Check out the 5 “easter eggs” NASA hid aboard the Orion spacecraft

NASA’s Orion lunar ship splashed down in the Pacific Ocean this weekend after a historical journey through space. And while the 25-day journey around the moon was important in its own right, a few secrets hidden beneath the spacecraft’s surface help convey the message of what the mission is all about.

On Saturday, NASA unveiled that Orion had five hidden “easter eggs” on board as nods to the agency’s history of lunar exploration. These secret items are part of a NASA tradition, with past flights including one’s mementos, such as the Gold Record on Voyager 1 and 2.

Here are the items that accompanied Orion Flight of 1.4 million miles around the moon and back.

A hidden animal

To the right of Orion’s pilot’s seat, unoccupied during this unmanned test flight, a picture of a cardinal was nestled above the window. The image carried a somewhat double, albeit intertwined, meaning during the journey.

The image of a cardinal is a tribute to former Orion program manager, Johnson Space Center director, and devoted St. Louis Cardinals fan Mark Geyer, who died in 2021. / Credit: NASA

The image of a cardinal is a tribute to former Orion program manager, Johnson Space Center director, and devoted St. Louis Cardinals fan Mark Geyer, who died in 2021. / Credit: NASA

The bird, often seen as a symbolic tribute to loved ones who have passed away, is also the mascot of the St. Louis Cardinals, a baseball team beloved of former Orion program manager and Johnson Space Center director Mark Geyer.

Geyer died in December 2021, in Houston, at the age of 63, after battling pancreatic cancer, NASA said, adding that he was the spacecraft’s first program manager and helped bring Orion to the planet. its first successful test in space in 2014.

Secret Morse code

In the center of Orion’s cabin was a secret word with a deep connection. NASA included the Morse code symbol for “Charlie” in honor of former Orion deputy program nanager Charlie Lundquist, who died in 2020.

Morse code symbol for

Morse code symbol for

NASA says Lundquist helped oversee the design, development and testing of the Orion spacecraft. Prior to that role, he had been the manager of the Orion crew and service module office.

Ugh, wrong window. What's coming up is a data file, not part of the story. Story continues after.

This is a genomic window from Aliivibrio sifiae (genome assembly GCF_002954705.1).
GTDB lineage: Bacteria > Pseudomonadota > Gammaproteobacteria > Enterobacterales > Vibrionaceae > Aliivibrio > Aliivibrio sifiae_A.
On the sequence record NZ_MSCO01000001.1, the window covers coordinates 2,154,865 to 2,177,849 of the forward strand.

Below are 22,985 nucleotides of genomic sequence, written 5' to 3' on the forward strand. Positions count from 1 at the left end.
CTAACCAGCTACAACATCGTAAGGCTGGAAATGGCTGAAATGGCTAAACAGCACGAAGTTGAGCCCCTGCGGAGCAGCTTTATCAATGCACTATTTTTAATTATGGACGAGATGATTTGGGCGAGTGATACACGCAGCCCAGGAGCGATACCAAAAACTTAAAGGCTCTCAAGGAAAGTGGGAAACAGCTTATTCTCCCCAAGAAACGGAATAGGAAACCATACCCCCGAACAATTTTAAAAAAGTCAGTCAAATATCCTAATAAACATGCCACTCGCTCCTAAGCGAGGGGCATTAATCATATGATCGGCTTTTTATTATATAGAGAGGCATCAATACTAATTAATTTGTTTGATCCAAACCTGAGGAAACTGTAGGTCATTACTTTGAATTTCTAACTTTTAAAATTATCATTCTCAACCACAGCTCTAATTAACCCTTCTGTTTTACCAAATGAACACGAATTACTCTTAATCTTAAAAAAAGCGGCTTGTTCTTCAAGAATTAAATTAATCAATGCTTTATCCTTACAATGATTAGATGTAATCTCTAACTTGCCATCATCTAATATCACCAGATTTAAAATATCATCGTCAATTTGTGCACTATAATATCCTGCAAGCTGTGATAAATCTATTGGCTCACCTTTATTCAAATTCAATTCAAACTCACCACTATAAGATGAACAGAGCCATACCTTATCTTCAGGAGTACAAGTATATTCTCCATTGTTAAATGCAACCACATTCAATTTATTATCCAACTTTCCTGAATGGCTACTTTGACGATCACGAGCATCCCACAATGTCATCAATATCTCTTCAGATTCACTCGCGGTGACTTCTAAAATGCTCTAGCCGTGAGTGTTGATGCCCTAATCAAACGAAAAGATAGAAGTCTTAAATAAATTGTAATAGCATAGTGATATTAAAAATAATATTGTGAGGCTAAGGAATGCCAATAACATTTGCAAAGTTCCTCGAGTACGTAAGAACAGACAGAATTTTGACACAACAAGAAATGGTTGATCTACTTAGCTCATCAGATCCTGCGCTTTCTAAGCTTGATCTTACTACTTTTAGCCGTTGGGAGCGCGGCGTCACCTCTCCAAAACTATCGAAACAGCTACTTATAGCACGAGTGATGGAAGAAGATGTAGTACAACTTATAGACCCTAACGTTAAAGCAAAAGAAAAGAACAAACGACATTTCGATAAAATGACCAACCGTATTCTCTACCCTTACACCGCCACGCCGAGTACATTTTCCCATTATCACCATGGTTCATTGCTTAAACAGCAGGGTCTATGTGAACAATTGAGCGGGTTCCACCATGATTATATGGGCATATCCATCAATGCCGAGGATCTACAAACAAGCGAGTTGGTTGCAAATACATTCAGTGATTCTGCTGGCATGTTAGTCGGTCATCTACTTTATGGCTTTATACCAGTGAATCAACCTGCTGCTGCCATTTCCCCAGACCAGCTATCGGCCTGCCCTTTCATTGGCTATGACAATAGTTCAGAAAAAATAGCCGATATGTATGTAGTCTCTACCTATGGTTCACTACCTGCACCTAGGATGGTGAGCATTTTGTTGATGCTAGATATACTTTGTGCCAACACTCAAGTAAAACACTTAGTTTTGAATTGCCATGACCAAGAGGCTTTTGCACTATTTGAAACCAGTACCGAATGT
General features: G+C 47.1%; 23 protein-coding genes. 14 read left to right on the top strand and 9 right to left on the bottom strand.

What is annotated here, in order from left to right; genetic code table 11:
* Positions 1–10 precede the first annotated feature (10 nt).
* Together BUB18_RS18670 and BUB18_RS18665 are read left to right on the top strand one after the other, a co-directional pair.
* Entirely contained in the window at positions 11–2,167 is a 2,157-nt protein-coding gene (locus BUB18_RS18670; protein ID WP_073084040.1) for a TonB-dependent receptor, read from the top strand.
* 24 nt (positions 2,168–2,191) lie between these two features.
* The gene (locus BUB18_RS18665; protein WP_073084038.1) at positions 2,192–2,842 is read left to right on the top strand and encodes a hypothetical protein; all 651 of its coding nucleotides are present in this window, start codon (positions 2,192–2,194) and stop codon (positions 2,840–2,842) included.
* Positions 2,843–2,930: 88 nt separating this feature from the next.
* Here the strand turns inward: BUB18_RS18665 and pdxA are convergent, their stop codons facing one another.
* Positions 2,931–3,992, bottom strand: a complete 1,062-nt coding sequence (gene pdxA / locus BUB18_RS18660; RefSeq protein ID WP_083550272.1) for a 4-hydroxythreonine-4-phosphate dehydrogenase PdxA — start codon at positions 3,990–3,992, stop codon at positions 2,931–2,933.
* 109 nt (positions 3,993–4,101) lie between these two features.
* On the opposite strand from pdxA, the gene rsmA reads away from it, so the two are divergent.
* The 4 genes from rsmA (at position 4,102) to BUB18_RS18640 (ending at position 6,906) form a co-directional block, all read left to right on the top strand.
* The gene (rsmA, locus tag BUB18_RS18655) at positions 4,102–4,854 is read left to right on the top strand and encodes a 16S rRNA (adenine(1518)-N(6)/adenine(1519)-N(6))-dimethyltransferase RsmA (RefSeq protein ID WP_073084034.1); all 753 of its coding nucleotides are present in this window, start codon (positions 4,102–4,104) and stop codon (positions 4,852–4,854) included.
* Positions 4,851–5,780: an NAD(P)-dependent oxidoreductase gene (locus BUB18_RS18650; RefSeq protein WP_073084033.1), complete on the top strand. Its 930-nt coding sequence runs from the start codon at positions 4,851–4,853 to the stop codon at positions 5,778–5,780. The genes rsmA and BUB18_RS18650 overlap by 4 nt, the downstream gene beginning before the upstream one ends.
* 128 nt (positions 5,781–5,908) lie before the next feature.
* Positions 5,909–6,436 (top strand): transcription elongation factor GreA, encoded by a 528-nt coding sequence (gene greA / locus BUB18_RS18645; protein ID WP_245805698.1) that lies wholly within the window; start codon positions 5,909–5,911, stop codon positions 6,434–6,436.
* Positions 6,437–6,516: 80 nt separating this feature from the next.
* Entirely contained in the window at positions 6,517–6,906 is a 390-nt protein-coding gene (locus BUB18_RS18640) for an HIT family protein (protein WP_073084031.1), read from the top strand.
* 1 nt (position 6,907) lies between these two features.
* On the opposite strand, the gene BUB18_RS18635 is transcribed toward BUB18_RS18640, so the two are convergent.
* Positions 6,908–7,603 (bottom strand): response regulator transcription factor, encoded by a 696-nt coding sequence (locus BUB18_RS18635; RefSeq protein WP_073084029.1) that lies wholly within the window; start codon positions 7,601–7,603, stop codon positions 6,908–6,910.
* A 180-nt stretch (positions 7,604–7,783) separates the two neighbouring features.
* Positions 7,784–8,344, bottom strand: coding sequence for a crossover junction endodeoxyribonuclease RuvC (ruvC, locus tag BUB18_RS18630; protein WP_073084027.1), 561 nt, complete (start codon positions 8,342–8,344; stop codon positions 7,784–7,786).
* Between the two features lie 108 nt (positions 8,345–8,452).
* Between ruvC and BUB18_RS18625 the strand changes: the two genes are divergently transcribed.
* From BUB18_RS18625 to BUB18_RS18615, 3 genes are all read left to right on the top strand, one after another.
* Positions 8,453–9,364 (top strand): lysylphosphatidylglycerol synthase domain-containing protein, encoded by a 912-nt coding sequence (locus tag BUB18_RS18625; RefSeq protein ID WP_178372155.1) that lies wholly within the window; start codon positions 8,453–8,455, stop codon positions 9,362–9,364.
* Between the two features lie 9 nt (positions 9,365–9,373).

Tribute to the international partnership

Orion’s historic mission to the moon was not done alone and required an incredible global partnership. To underscore how important that partnership was, NASA made sure the countries that helped make the flight possible had a front-row seat to the journey.

Country codes represent each country that participated in the development and construction of the European Spacecraft Service Module.  / Credit: NASA

Country codes represent each country that participated in the development and construction of the European Spacecraft Service Module. / Credit: NASA

Right in front of the pilot’s seat, NASA included country codes for each nation that helped develop and build the spacecraft’s European Service Module. In the shoutout were Germany, Italy, Switzerland, France, Belgium, Sweden, Denmark, Norway, Spain and the Netherlands.

Flying Frank Sinatra to the moon

One of singer Frank Sinatra’s greatest songs was his 1964 hit “Fly Me to the Moon.” And its affiliation with NASA is more than a happy coincidence: it has become something of an anthem for past missions.

In a stealthy tribute to the song, NASA placed the musical notes of the chorus – “C, B, A, G, F” – under one of the windows next to the pilot’s seat.

Letters

Letters

In 2008, Grammy Award-winning producer Quincy Jones, who produced and performed the tune with Sinatra, gave astronauts John Glenn and Neil Armstrong platinum copies of the song. Glenn was the first American to orbit the Earth and Armstrong was the first person to walk on the moon.

The day Orion returned to Earth also happened 50 years after the last Apollo 17 moon landing.

A historic lunar return

The finishing touch to the package of “Easter Eggs” was a tribute to NASA’s history of exploration.

The binary code for the number 18 celebrates the return of a human spacecraft to the Moon following Apollo 17. / Credit: NASA

The binary code for the number 18 celebrates the return of a human spacecraft to the Moon following Apollo 17. / Credit: NASA

On the top of the pilot’s seat, just next to the agency logo, is a succession of black and white bars representing the binary code of the number 18. The code was placed in honor of the agency’s past trips to the moon with the Apollo Program – and a tribute to this new phase that will happen generations later Apollo 17 he made his journey.

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